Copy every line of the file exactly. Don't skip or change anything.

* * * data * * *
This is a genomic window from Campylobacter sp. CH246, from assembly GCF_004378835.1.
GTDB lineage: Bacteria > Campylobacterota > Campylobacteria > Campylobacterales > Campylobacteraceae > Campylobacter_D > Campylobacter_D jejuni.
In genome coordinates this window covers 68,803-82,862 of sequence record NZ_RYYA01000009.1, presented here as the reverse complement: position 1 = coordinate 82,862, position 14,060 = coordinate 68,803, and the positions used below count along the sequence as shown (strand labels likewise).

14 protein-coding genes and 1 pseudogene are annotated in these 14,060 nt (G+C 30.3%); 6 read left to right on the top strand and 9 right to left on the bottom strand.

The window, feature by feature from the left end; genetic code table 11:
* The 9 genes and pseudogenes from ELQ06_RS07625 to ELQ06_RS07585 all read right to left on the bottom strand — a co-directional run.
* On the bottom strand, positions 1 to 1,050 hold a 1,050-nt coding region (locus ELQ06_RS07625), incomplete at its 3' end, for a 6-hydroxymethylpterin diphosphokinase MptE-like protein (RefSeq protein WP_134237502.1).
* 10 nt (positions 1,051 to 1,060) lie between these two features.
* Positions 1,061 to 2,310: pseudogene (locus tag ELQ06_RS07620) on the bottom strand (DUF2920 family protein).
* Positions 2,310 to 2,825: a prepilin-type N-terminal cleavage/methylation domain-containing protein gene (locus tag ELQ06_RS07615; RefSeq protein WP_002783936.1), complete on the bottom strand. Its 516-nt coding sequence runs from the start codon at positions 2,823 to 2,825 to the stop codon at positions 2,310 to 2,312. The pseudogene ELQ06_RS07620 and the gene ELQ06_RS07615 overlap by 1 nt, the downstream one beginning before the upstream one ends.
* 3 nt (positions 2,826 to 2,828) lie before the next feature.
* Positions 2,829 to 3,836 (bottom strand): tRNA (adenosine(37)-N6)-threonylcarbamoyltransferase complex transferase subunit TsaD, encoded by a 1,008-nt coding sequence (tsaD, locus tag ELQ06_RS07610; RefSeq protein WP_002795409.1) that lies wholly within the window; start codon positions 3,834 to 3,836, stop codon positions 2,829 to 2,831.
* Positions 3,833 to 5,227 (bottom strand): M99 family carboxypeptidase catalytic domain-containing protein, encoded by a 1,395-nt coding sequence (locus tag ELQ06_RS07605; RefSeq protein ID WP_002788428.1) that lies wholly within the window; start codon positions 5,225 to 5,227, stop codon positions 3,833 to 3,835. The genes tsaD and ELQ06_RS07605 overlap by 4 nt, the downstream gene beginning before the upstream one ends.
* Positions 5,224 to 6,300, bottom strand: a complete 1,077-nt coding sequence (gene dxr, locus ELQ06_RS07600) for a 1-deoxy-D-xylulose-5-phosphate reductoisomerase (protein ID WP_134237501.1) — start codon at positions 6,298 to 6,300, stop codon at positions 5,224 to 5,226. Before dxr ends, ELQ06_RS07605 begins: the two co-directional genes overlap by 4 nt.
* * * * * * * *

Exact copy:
This is a genomic window from Campylobacter sp. CH246, from assembly GCF_004378835.1.
GTDB lineage: Bacteria > Campylobacterota > Campylobacteria > Campylobacterales > Campylobacteraceae > Campylobacter_D > Campylobacter_D jejuni.
In genome coordinates this window covers 68,803-82,862 of sequence record NZ_RYYA01000009.1, presented here as the reverse complement: position 1 = coordinate 82,862, position 14,060 = coordinate 68,803, and the positions used below count along the sequence as shown (strand labels likewise).

14 protein-coding genes and 1 pseudogene are annotated in these 14,060 nt (G+C 30.3%); 6 read left to right on the top strand and 9 right to left on the bottom strand.

The window, feature by feature from the left end; genetic code table 11:
* The 9 genes and pseudogenes from ELQ06_RS07625 to ELQ06_RS07585 all read right to left on the bottom strand — a co-directional run.
* On the bottom strand, positions 1 to 1,050 hold a 1,050-nt coding region (locus ELQ06_RS07625), incomplete at its 3' end, for a 6-hydroxymethylpterin diphosphokinase MptE-like protein (RefSeq protein WP_134237502.1).
* 10 nt (positions 1,051 to 1,060) lie between these two features.
* Positions 1,061 to 2,310: pseudogene (locus tag ELQ06_RS07620) on the bottom strand (DUF2920 family protein).
* Positions 2,310 to 2,825: a prepilin-type N-terminal cleavage/methylation domain-containing protein gene (locus tag ELQ06_RS07615; RefSeq protein WP_002783936.1), complete on the bottom strand. Its 516-nt coding sequence runs from the start codon at positions 2,823 to 2,825 to the stop codon at positions 2,310 to 2,312. The pseudogene ELQ06_RS07620 and the gene ELQ06_RS07615 overlap by 1 nt, the downstream one beginning before the upstream one ends.
* 3 nt (positions 2,826 to 2,828) lie before the next feature.
* Positions 2,829 to 3,836 (bottom strand): tRNA (adenosine(37)-N6)-threonylcarbamoyltransferase complex transferase subunit TsaD, encoded by a 1,008-nt coding sequence (tsaD, locus tag ELQ06_RS07610; RefSeq protein WP_002795409.1) that lies wholly within the window; start codon positions 3,834 to 3,836, stop codon positions 2,829 to 2,831.
* Positions 3,833 to 5,227 (bottom strand): M99 family carboxypeptidase catalytic domain-containing protein, encoded by a 1,395-nt coding sequence (locus tag ELQ06_RS07605; RefSeq protein ID WP_002788428.1) that lies wholly within the window; start codon positions 5,225 to 5,227, stop codon positions 3,833 to 3,835. The genes tsaD and ELQ06_RS07605 overlap by 4 nt, the downstream gene beginning before the upstream one ends.
* Positions 5,224 to 6,300, bottom strand: a complete 1,077-nt coding sequence (gene dxr, locus ELQ06_RS07600) for a 1-deoxy-D-xylulose-5-phosphate reductoisomerase (protein ID WP_134237501.1) — start codon at positions 6,298 to 6,300, stop codon at positions 5,224 to 5,226. Before dxr ends, ELQ06_RS07605 begins: the two co-directional genes overlap by 4 nt.